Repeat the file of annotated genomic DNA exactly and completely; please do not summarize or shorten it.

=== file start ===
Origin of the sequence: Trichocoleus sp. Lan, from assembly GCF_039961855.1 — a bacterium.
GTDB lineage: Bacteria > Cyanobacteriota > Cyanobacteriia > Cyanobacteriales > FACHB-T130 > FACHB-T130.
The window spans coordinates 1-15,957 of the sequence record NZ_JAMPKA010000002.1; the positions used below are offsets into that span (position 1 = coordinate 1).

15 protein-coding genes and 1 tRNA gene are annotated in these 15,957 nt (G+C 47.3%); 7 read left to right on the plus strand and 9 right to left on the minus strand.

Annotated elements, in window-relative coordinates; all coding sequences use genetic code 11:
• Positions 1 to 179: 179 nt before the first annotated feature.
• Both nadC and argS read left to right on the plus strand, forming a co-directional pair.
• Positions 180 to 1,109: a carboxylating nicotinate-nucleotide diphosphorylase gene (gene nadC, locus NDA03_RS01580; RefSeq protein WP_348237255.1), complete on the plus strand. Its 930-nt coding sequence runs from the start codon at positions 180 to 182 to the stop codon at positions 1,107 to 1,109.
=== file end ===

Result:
Origin of the sequence: Trichocoleus sp. Lan, from assembly GCF_039961855.1 — a bacterium.
GTDB lineage: Bacteria > Cyanobacteriota > Cyanobacteriia > Cyanobacteriales > FACHB-T130 > FACHB-T130.
The window spans coordinates 1-15,957 of the sequence record NZ_JAMPKA010000002.1; the positions used below are offsets into that span (position 1 = coordinate 1).

15 protein-coding genes and 1 tRNA gene are annotated in these 15,957 nt (G+C 47.3%); 7 read left to right on the plus strand and 9 right to left on the minus strand.

Annotated elements, in window-relative coordinates; all coding sequences use genetic code 11:
• Positions 1 to 179: 179 nt before the first annotated feature.
• Both nadC and argS read left to right on the plus strand, forming a co-directional pair.
• Positions 180 to 1,109: a carboxylating nicotinate-nucleotide diphosphorylase gene (gene nadC, locus NDA03_RS01580; RefSeq protein WP_348237255.1), complete on the plus strand. Its 930-nt coding sequence runs from the start codon at positions 180 to 182 to the stop codon at positions 1,107 to 1,109.